Egyptian authorities have summoned at least five prominent human rights defenders during July 2021 for questioning as part of a decade-old criminal investigation, Human Rights Watch said today. The authorities have used Case 173 of 2011 to arbitrarily prosecute leading rights defenders and organizations over allegations of receiving foreign funds.
Since 2016, authorities have summoned for interrogation dozens of members of nongovernment groups, mostly human rights organizations, and placed over 30 of them on arbitrary travel ban lists, and frozen the assets of over a dozen organizations and individuals. Three of the five people summoned in July had not been questioned previously. The case has had a chilling impact on civic space in Egypt.
“Egyptian authorities should close Case 173 once and for all, and stop harassing independent rights organizations for doing their work,” said Joe Stork, deputy Middle East and North Africa director at Human Rights Watch. “The repeated summons, on top of travel bans and asset freezes, is clearly a tactic to stifle civic space in Egypt.”
Those summoned most recently include Mozn Hassan, a women’s rights defender and director of Nazra for Feminist Studies and Hossam Bahgat, director of the Egyptian Initiative for Personal Rights, on July 29. On July 27, the authorities summoned Gamal Eid, director of the Arab Network for Human Rights Information, and Negad al-Borie, director of the law firm United Group. On July 15, the authorities summoned Azza Soliman, women’s rights defender and director of the Center for Egyptian Women Legal Awareness. The authorities had not previously summoned Bahgat, Eid, or al-Borie despite banning them several years ago from leaving the country.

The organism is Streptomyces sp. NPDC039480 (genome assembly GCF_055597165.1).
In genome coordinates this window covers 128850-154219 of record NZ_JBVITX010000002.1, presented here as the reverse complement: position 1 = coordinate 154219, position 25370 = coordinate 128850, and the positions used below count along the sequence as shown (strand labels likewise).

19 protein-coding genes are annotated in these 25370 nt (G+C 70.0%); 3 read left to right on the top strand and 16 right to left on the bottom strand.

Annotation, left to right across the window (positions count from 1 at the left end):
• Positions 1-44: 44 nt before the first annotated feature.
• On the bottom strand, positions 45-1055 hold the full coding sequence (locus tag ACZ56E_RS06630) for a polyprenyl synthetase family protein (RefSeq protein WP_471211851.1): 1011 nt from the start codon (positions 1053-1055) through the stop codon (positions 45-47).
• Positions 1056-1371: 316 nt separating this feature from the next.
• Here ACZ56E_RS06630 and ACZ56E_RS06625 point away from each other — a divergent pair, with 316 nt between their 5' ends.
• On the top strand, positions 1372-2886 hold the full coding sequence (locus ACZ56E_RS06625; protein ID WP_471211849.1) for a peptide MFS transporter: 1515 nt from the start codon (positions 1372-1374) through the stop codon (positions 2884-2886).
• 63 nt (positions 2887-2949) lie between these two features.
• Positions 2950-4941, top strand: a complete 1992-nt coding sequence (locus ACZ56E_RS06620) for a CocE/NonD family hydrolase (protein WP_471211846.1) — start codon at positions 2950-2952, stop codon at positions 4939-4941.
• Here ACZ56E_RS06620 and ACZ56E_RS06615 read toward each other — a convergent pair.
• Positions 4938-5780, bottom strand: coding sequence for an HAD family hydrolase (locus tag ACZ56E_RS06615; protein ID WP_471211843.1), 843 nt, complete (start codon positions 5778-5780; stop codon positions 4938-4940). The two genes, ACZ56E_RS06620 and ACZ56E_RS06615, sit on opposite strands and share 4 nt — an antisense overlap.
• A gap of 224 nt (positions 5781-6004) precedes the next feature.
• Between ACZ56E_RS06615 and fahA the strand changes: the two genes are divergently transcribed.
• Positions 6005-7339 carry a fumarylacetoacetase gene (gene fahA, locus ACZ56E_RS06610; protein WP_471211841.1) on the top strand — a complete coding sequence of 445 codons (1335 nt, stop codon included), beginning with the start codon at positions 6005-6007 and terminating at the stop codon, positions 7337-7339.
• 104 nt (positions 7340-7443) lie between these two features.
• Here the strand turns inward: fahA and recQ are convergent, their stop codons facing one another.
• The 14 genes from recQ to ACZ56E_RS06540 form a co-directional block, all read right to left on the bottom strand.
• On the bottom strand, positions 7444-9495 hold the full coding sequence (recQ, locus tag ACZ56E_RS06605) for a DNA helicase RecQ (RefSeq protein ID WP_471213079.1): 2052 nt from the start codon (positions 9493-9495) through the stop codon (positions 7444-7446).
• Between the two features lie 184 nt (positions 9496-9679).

Based on social media posts and statements by the activists following the latest prosecution sessions, the questions by the investigative judge, Ali Mokhtar, focused on the activists groups’ funding, in some cases as far back as 2005.
Judge Mokhtar allowed them to look at the prosecution file, which consisted mainly of National Security Agency allegations against them and their organizations, such as “tarnishing the image of the government” and in some cases referencing reports these organizations published about human rights abuses. The judge did not allow any of them to take copies of the prosecution files or inform them of the actual charges they are being investigated for.
The Arabic Network for Human Rights Information (ANHRI) said in a statement that Eid’s interrogation lasted about three hours and that the judge ordered him to return for another session on August 1. The statement said that the prosecution file, which Human Rights Watch has not seen, included National Security Agency allegations that Eid and ANHRI had played a role in the country’s 2011 nationwide uprising, and that ANHRI had received funding from Human Rights Watch and the Committee to Protect Journalists (CPJ). CPJ has denied those allegations. Human Rights Watch is typically not a grant-making organization, Human Rights Watch said.